Children with autism may have no idea what behaviors are expected in a certain setting (especially a new one). Generalizing behaviors and social skills from one setting to another is not a strong point in individuals on the spectrum. Furthermore, there is a good chance they may not be concerned about what is expected! Social behavior is highly driven by context of the situation and different settings have unspoken conventions that maintain social order. This is especially true when traveling to different countries and experiencing different cultures. Whether you are visiting a museum, church, art gallery, public park, zoo or amusement park, think about the hidden rules that most people instinctively “know.” Avoid frustration and embarrassment for child and parent by reviewing the relevant social rules ahead of time. Keep them short, sweet, and concrete. Ask the child to repeat them back to you and be clear about a reward or reinforcement for abiding by the conventions. Do a short review just before walking into the building or setting.

A social script can be quickly written on paper and carried into the venue, or quick reminder notes can be written on the spot. For example, the rules of hanging out on the beach could be written as a social script and reviewed each time a child goes to the beach:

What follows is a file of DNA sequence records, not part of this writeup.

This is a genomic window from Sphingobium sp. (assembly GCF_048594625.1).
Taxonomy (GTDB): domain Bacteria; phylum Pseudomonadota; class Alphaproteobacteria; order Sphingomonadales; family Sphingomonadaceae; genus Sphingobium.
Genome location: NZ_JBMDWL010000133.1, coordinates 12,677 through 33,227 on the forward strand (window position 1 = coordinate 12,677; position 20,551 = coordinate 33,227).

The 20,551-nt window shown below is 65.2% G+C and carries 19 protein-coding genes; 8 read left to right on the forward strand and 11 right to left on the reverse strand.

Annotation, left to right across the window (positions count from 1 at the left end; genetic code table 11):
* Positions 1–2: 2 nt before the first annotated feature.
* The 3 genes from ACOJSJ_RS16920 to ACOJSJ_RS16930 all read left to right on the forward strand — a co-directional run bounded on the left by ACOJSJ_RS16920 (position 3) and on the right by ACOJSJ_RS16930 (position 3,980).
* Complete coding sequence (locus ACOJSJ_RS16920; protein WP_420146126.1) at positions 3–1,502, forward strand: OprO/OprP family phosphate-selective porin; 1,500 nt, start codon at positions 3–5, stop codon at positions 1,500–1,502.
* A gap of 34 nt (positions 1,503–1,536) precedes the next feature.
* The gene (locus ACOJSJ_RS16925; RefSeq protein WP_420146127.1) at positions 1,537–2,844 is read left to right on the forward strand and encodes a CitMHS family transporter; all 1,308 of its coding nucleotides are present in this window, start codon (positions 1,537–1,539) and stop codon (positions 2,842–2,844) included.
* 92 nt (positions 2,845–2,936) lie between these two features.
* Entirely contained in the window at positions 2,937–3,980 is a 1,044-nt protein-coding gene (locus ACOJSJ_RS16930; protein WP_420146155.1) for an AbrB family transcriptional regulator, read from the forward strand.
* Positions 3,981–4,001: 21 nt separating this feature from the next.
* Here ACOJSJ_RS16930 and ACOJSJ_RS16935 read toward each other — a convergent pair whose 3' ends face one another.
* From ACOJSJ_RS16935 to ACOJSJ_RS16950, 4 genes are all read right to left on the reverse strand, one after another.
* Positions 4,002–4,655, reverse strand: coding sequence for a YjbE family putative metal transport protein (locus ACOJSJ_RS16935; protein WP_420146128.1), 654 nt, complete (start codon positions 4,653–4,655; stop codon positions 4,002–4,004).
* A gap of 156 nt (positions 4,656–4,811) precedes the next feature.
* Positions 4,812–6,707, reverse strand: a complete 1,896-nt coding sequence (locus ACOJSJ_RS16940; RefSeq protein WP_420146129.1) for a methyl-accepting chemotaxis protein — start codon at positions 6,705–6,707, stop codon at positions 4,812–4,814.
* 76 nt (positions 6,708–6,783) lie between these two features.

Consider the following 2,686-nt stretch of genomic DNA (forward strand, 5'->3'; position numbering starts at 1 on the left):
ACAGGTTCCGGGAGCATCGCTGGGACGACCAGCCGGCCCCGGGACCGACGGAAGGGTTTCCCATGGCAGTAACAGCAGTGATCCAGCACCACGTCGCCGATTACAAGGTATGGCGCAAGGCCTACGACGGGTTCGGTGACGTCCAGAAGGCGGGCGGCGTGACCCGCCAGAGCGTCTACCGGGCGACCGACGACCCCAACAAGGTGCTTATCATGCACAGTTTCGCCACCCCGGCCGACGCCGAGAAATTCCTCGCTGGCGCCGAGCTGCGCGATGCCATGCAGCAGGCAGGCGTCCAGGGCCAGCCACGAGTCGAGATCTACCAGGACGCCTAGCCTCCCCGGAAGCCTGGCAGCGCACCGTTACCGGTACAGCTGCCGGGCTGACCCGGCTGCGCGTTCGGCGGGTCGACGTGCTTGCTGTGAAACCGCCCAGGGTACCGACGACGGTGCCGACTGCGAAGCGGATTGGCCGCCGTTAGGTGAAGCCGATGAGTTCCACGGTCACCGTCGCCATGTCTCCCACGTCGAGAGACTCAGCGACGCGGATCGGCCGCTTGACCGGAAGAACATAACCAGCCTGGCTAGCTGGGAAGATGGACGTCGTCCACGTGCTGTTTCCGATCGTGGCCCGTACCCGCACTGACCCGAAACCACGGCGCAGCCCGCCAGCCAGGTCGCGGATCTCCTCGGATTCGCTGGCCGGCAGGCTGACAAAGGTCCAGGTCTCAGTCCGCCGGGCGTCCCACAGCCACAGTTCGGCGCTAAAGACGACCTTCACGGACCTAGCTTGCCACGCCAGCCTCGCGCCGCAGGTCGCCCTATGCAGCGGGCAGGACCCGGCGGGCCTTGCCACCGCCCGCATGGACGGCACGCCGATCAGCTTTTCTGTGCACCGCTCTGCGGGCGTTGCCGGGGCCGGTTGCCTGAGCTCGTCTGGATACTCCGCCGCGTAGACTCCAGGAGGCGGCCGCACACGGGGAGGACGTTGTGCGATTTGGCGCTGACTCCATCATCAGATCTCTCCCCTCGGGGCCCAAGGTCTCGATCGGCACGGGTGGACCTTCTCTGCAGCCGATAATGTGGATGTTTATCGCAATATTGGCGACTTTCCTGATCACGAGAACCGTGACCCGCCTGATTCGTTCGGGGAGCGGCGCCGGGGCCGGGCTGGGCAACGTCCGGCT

People like to play on the beach and some people like to lie down on the beach.

We are careful not to kick sand on people when we walk in the sand.

We can lay our towels next to each other in the family.

We can lay our towels 1 or 2 big steps away from someone we do not know.

When we lift our towels we are careful not to shake sand on other people.

The beach is fun.

Choose to Have Fun
Our thoughts affect our experience to a large measure, so it is worthwhile to affirm in your own mind that the holiday will be fun. Remind yourself to watch your children as they experience new things; smile, breathe deeply and laugh often together. When plans don’t quite work remind yourself that “it is what it is” and your reaction to a situation is really what determines the outcome. Relaxed pleasure and laughter is contagious, but so is stress and anxiety. Choose to be cheerful and positive and your mood will likely rub off on the rest of your family, including your child with autism.

Start small, preview, use visuals, balance the day, plan for unstructured time, practice social skills and expectations, and choose to have fun… follow these seven suggestions – and you will!

Jennifer Krumins is a full time teacher in Ontario, Canadaand the author of two books: Been There. Done That. Finally Getting it Right and One Step at a Time: ABA and Autism in the Classroom. Visit her website at www.autismaspirations.com.


Copyright © Autism Asperger’s Digest. 2010. All Rights Reserved. Distribution via print means prohibited without written permission of publisher.